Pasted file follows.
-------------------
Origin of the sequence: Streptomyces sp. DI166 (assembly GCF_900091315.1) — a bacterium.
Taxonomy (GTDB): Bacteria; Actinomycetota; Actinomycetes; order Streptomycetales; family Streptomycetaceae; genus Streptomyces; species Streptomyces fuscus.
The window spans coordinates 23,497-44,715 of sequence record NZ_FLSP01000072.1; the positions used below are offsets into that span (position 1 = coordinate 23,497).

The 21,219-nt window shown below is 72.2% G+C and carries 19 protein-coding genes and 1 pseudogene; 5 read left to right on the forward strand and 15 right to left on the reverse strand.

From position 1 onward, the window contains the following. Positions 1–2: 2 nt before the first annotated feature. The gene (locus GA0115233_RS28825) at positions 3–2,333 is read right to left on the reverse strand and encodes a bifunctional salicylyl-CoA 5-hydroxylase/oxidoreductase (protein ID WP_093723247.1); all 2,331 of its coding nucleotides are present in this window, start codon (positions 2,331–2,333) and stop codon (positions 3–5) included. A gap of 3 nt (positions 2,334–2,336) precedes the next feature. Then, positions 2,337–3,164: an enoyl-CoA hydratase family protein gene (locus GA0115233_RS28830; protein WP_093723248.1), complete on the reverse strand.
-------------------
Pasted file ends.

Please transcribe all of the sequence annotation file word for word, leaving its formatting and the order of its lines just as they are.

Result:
Origin of the sequence: Streptomyces sp. DI166 (assembly GCF_900091315.1) — a bacterium.
Taxonomy (GTDB): Bacteria; Actinomycetota; Actinomycetes; order Streptomycetales; family Streptomycetaceae; genus Streptomyces; species Streptomyces fuscus.
The window spans coordinates 23,497-44,715 of sequence record NZ_FLSP01000072.1; the positions used below are offsets into that span (position 1 = coordinate 23,497).

The 21,219-nt window shown below is 72.2% G+C and carries 19 protein-coding genes and 1 pseudogene; 5 read left to right on the forward strand and 15 right to left on the reverse strand.

From position 1 onward, the window contains the following. Positions 1–2: 2 nt before the first annotated feature. The gene (locus GA0115233_RS28825) at positions 3–2,333 is read right to left on the reverse strand and encodes a bifunctional salicylyl-CoA 5-hydroxylase/oxidoreductase (protein ID WP_093723247.1); all 2,331 of its coding nucleotides are present in this window, start codon (positions 2,331–2,333) and stop codon (positions 3–5) included. A gap of 3 nt (positions 2,334–2,336) precedes the next feature. Then, positions 2,337–3,164: an enoyl-CoA hydratase family protein gene (locus GA0115233_RS28830; protein WP_093723248.1), complete on the reverse strand.